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anonymous

  • 5 years ago

if y=sin^-1(5x), then dy/dx=

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  1. Yuki
    • 5 years ago
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    is it \[\sin^{-1}(5x)\] ?

  2. anonymous
    • 5 years ago
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    yea!

  3. anonymous
    • 5 years ago
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    is that the answer you came up with?

  4. Yuki
    • 5 years ago
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    okay, so you understand that this is arcsin(5x) right ? if you know the formula, you can use that. what I recommend though, is implicit differentiation. are you familiar with it ?

  5. anonymous
    • 5 years ago
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    Erm...I have a pretty concise way of demonstrating the derivation of the derivative of arcsin, let me know if you'd like to see it ayanamarcell. :)

  6. anonymous
    • 5 years ago
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    implicit differeniation?..no im not familar with it.

  7. Yuki
    • 5 years ago
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    you go like this y = arcsin(5x) so using inverse relations, sin(y) = 5x when you differentiate both sides, do you know what happens?

  8. anonymous
    • 5 years ago
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    Yuki, there's a better way! :D (Well, if he/she's not familiar with implicit differentiation that is)

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  9. anonymous
    • 5 years ago
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    @Yuki: no not really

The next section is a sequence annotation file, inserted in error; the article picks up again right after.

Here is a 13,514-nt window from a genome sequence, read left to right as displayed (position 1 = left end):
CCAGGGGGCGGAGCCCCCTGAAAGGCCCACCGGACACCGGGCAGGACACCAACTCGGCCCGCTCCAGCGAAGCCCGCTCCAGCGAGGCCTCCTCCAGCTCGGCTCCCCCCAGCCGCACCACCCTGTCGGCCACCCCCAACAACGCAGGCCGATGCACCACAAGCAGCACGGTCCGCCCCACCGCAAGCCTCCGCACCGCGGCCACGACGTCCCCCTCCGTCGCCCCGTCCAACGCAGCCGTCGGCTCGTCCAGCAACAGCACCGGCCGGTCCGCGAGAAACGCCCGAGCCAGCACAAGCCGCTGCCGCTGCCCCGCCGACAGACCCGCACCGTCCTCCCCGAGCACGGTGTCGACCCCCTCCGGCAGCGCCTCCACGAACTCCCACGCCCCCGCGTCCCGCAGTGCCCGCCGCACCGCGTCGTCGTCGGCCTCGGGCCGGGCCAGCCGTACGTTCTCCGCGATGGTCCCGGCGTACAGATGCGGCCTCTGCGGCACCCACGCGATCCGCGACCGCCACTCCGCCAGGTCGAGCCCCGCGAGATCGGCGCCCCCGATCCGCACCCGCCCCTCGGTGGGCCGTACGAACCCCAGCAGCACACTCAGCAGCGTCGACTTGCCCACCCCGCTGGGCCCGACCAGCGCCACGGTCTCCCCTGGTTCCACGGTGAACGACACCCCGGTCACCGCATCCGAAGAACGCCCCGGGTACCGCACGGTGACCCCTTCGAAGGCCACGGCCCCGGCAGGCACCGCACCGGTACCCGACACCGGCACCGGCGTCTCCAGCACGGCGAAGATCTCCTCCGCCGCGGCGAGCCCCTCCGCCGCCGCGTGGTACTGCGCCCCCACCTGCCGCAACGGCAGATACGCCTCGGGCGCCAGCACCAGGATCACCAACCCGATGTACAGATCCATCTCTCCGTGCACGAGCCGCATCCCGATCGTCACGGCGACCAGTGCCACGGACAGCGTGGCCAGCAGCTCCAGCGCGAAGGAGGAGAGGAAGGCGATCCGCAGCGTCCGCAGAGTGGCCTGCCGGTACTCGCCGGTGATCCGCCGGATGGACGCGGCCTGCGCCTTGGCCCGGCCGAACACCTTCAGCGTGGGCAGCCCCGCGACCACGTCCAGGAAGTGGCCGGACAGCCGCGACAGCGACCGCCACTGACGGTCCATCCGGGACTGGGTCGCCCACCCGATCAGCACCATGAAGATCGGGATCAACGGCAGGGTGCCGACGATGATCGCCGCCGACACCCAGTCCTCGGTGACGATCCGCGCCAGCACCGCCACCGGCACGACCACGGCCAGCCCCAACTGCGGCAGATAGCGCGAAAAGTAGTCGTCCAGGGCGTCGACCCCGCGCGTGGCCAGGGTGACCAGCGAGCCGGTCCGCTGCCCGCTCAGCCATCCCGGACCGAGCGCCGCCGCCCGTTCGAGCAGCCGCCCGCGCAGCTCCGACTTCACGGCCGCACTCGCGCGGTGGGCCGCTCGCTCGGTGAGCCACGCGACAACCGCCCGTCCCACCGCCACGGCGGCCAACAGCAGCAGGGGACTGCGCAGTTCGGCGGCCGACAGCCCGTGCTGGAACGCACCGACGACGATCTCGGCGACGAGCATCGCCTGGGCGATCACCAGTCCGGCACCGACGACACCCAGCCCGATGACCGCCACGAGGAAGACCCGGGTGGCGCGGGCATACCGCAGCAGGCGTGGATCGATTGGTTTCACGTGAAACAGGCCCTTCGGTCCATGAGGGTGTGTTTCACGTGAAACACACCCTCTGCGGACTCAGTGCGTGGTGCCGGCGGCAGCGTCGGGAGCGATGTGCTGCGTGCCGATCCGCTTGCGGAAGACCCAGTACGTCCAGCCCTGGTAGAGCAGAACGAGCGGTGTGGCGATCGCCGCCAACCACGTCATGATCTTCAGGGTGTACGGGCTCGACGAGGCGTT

10. anonymous
    • 5 years ago
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    Sorry Yuki, you were going there. :P But technically, you don't need implicit differentiation for this type of problem (check my file for clarification).

  11. Yuki
    • 5 years ago
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    okay, I don't want to force you down another thing you need to learn, so let's see what QM tells us. I am very interested

  12. anonymous
    • 5 years ago
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    @QM: I cant open your doc

  13. anonymous
    • 5 years ago
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    Ahh. :/ Darn. Then let me put my derivation here:

  14. anonymous
    • 5 years ago
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    thanks Yuki

  15. anonymous
    • 5 years ago
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    \[y = \sin^{-1} x\]\[x = \sin(y)\]\[\frac{dx}{dy} = \cos(y)\] (invert to get dy/dx) \[\frac{dy}{dx} = \frac{1}{\cos(y)}\] Using the main pythagorean identity,\[\frac{dy}{dx} = \frac{1}{\sqrt{1 - \sin^2(y)}}\] And because sin^2(y) = x^2 from our initial conditions,\[\frac{dy}{dx} = \frac{1}{\sqrt{1-x^2}}\]

  16. anonymous
    • 5 years ago
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    Because you only have a 5x inside the operator instead of x, you can multiply everything by the derivative of 5x (chain rule) and you have your derivative!

  17. Yuki
    • 5 years ago
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    Wow that was a GOOD one !

  18. anonymous
    • 5 years ago
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    (And, of course, the x^2 inside the square root will be a (5x)^2, to keep things consistent.) Thanks yuki!

  19. Yuki
    • 5 years ago
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    ayanamarcell, the one with implicit differentiation will be very similar to this proof, so if you understand this one you should not have problem learning it.

  20. anonymous
    • 5 years ago
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    thanks for the help! that was really simple to understand.

  21. anonymous
    • 3 years ago
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    wat about sin^-1 sqr x

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